HIGH POINT, N.C., Jan. 16, 2013 – Dr. Larry Simpson, history professor at High Point University, recently published an article, titled “Becoming Samburu: The Ethnogenesis of a Pastoral People in Nineteenth Century Northern Kenya.” The article appeared in July-December 2012 edition (Vol. 3, No. 2) of the academic publication, “The Journal of the Middle East and Africa.”
Co-authored by Peter Waweru, a Kenyan historian who is a lecturer at Laikipia University College, the article is based on a paper Simpson presented at the 2011 Annual Conference of the Association for the Study of the Middle East and Africa, which was recognized as the “Best Paper-Africa” at the event. The article examines how an ethnic group came to assume a common, corporate identity in the second quarter of the 1800s.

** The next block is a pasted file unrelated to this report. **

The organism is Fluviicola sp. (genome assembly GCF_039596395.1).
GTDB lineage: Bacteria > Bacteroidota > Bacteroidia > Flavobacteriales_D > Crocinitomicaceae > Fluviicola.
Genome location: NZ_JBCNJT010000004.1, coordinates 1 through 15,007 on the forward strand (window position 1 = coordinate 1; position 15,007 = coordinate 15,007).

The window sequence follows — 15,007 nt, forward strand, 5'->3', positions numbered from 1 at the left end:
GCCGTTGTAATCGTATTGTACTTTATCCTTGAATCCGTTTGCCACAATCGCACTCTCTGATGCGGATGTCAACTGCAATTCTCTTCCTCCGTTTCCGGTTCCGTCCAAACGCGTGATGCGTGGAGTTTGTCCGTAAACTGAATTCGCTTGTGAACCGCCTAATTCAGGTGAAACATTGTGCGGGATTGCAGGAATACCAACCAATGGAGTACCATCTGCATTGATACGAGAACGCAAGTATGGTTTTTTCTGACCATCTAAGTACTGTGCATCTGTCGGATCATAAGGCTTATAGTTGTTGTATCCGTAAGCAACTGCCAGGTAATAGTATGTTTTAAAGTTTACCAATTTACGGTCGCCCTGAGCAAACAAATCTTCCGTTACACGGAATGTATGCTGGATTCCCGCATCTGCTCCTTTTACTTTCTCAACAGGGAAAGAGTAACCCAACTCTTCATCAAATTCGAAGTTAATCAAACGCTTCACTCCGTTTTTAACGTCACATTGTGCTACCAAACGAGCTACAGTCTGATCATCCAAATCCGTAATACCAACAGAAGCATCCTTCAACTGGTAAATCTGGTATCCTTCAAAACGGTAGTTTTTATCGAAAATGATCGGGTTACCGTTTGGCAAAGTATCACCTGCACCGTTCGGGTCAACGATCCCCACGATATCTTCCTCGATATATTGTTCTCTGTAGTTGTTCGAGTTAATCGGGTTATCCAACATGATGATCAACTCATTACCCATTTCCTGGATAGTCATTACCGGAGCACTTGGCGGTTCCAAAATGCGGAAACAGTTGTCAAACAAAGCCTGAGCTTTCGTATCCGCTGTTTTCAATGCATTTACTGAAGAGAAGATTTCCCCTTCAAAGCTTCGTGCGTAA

“Waweru and I used archival records and oral histories as sources, as well as linguistic analysis and comparisons of the Samburu’s material culture with their neighbors to reconstruct the Samburu’s origins and early history,” Simpson notes.
The article has also served graduate students in HPU’s history department, he says. “I presented an earlier draft of the article to students in a graduate reading seminar on colonial Africa, and found that the material helped them understand some of the unique aspects of African pastoral societies in a historical perspective,” Simpson says.